AUSTIN (KXAN) — On the back of every Austin Police cruiser is the web address: apdrecruiting.org.
But it seems even when the department gets recruits in the door, they have trouble sticking it out.
High Attrition Rate
APD cadets are ready for the task ahead: policing the city of Austin.
“You have to have the heart of a servant,” said Commander Mark Spangler with APD’s Recruiting and Training Division. “They need to be able to police the community in the way the community expects.”
But while APD is getting recruits to fill out the application, there’s been recent trouble keeping them around long-term.
“They are not physically ready, they are not mentally ready, they’re not completing the academics,” Spangler said.
“Either there’s a good hard economy where there’s many good job opportunities, but also, with the face of what’s going on in policing around the country, we find it more difficult,” said Austin Police Chief Brian Manley.
A study comparing turnover for police cadets in 11 states showed the average attrition rate was 13 percent. Spangler said 48 percent of APD’s most recent cadet class left or were screened out.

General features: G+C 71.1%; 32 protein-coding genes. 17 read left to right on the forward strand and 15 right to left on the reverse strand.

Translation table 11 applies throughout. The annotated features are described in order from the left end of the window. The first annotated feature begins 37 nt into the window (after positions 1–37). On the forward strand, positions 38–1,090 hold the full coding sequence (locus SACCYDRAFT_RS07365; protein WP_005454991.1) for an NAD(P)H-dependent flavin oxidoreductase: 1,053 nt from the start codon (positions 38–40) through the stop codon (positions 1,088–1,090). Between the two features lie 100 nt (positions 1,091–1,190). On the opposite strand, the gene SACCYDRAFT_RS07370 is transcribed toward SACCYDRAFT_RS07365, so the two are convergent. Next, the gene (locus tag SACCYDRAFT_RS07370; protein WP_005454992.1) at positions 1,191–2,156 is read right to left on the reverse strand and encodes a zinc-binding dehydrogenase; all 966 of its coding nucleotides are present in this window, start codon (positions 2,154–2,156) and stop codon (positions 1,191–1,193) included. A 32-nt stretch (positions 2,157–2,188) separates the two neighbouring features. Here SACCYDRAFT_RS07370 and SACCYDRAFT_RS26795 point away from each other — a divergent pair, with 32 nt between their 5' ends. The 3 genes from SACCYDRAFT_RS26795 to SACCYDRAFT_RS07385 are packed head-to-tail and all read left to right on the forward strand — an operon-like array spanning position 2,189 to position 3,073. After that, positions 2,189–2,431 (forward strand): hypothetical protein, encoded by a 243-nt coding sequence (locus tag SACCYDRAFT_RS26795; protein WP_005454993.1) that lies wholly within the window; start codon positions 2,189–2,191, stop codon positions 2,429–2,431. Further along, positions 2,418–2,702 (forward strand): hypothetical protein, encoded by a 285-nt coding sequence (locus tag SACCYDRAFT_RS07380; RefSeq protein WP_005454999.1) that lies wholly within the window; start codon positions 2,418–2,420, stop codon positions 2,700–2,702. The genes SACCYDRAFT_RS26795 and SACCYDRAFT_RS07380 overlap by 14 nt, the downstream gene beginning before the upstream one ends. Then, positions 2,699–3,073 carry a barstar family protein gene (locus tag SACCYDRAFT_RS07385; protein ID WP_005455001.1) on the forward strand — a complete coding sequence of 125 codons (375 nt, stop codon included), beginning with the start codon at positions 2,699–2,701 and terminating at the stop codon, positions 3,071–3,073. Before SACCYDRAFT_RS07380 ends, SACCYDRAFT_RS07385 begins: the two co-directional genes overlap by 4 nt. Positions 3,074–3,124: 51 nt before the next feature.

“We had almost 1,400 applicants, and as of today, we have about 90 left,” Spangler said.
The commander isn’t sure if this is a trend or just a hiccup in the latest class of recruits. The APD attrition rate usually hovers around 30 percent. He says he’s confident APD can stand behind its reputation and solid policing to get back on track.
We are one Austin, and we are absolutely safer when we are together,” said Manley.
Next cadet class begins in one month
APD’s 141st cadet class begins June 24. It’s a 32-week program with graduation scheduled for January 31, 2020. Spangler called it one of the lengthiest programs in the country.
This year, the 141st class will graduate with a modified class of men and women who are already licensed peace officers. They will be required to complete at 16-week course.
Searching for female officers
APD is also actively trying to recruit more women.
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KXAN profiled Lieutenant Katrina Pruitt and Officer Katrina Ratcliff in March. They are trying to get more women to join the force.
Ratliff is working to become a trainer. Pruitt has covered just about every area in the department. She became the first ever female to oversee APD’s SWAT team.
Citizen’s Police Academy
Thursday evening APD’s 98th and 99th Citizen Police Academy classes graduated and Manley was there to celebrate.
“I wouldn’t miss these events because these are men and women, community members, part of the Austin family that have dedicate their time to us and its right that we’re here to recognize that,” Manley said.
The Citizen Police Academy is a 14-week program designed to give community members a working knowledge of how the department operates. Each session consists of weekly classes taught by APD units.